As mentioned earlier, its planning and implementation would incorporate the substantial holdings of CRL's journal collections. From this core collection, SRMP would progress to build collaboratively an international conspectus of collecting agreements for the preservation and access of rarely-held, unique science materials. Participating institutions would integrate their local collection development policies with the one to be engineered by SRMP.
The SRMP Working Group will initiate a general discussion among science librarians, interested scholars and researchers nationwide on the perceived areas of need and the scope of the project. The Working Group will then draft a project program statement, initiate work plans, and issue a general invitation to participation.
The SRMP will aggressively seek external funds from granting agencies and endowments/contributions from relevant donors, commercial vendors, and publishers to undertake its work and to increase acquisitions and preservation programs. Based on CRL's highly successful Area Studies Microform Project (AMP) model, the SRMP will develop operational bylaws and a coordinated project work plan, including alternative funding models to defray administrative and access costs to the expanded STM holdings at CRL. The CRL Vice President for Collection Programs, or designated Program Officer, will be a permanent ex officio member and CRL liaison.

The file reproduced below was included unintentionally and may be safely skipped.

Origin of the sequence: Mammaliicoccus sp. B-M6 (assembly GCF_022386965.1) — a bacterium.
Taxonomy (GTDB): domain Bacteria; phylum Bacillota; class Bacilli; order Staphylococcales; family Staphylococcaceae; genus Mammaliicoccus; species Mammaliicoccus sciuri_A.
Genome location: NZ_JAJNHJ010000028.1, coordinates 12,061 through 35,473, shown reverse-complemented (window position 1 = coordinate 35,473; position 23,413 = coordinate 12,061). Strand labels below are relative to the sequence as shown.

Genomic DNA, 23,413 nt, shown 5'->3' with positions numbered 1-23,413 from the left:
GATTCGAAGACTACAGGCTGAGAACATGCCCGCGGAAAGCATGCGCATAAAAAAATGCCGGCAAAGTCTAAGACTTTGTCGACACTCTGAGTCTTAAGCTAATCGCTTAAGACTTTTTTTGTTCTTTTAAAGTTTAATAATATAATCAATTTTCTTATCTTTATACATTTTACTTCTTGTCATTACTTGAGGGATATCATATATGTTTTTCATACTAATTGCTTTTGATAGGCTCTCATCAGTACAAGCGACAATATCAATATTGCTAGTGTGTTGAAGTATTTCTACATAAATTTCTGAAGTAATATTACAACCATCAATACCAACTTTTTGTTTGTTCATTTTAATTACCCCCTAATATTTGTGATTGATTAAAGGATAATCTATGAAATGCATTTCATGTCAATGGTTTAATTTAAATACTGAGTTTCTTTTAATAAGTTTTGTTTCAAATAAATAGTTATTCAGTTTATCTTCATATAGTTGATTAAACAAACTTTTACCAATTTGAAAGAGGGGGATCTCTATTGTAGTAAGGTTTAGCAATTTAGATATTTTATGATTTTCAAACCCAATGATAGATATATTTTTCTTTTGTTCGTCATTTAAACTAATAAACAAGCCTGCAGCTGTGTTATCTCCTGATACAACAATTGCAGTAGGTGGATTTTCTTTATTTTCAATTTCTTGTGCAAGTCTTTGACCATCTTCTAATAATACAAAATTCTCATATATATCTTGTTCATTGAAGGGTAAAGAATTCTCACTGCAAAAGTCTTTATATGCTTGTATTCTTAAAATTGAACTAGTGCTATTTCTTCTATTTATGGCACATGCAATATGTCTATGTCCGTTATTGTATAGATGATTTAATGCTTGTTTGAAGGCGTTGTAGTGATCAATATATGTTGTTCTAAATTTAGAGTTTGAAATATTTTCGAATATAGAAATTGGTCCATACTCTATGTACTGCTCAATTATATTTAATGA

Currently, the CRL SRMP Working Group consists of the following librarians and institutions:
Deputy University Librarian
Cornell University Library
Head Earth & Mineral Sciences Library
Pennsylvania State University
University Park, PA
Assistant Director for Research and Collections
Smithsonian Institution Libraries
Head, Science Collections & Branch Services
University of Georgia
Associate University Librarian
University of California-San Diego
Director of Science Libraries & Information Services
New Haven, CN
Head, Chemistry Library
Patricia Yocum, Chair
Coordinator for Collections
Shapiro Science Library
University of Michigan
Ann Arbor, MI
John Crerar Library
University of Chicago
While the SRMP is just getting started, we believe that it will provide a collaborative forum to address some of the major fiscal difficulties confronting the collecting of STM materials. And we would like to take this opportunity, at this international conference, to invite those of you who share our problems and concerns to contact us by way of the SRMP web site http://wwwcrl.uchicago.edu, which is mounted on the CRL server, to explore ways of extending this concept to the international community. If we work together, we may be able to not only preserve and access the historical record concerning science, but perhaps even influence the costs of acquiring this material. Your voice in this matter would be most welcome.
1 Bosseau, Don L. and Martin, Susan K. "VISIONS: Where Are We Now? Some Thoughts about Expansionism," in The Journal of Academic Librarianship, V. 24, no. 5 (September 1998), 390.
2 Keller, Michael A. "Science, Scholarship, and Internet Publishing: The Highwire Story," in Content, V. 6, no. 2 (Fall 1998), 12.
4 Burnam, Paul D. "Private Liberal Arts Colleges and the Costs of Scientific Journals: A Perennial Dilemma," in College & Research Libraries, V. 59, no. 5 (September 1998), 406.
5 Kyrillidou, Martha, O'Connor, Michael, and Blixrud, Julia C., eds., ARL Preservation Statistics 1996-97 (Washington, D.C.: Association of Research Libraries, 1998), p. 6.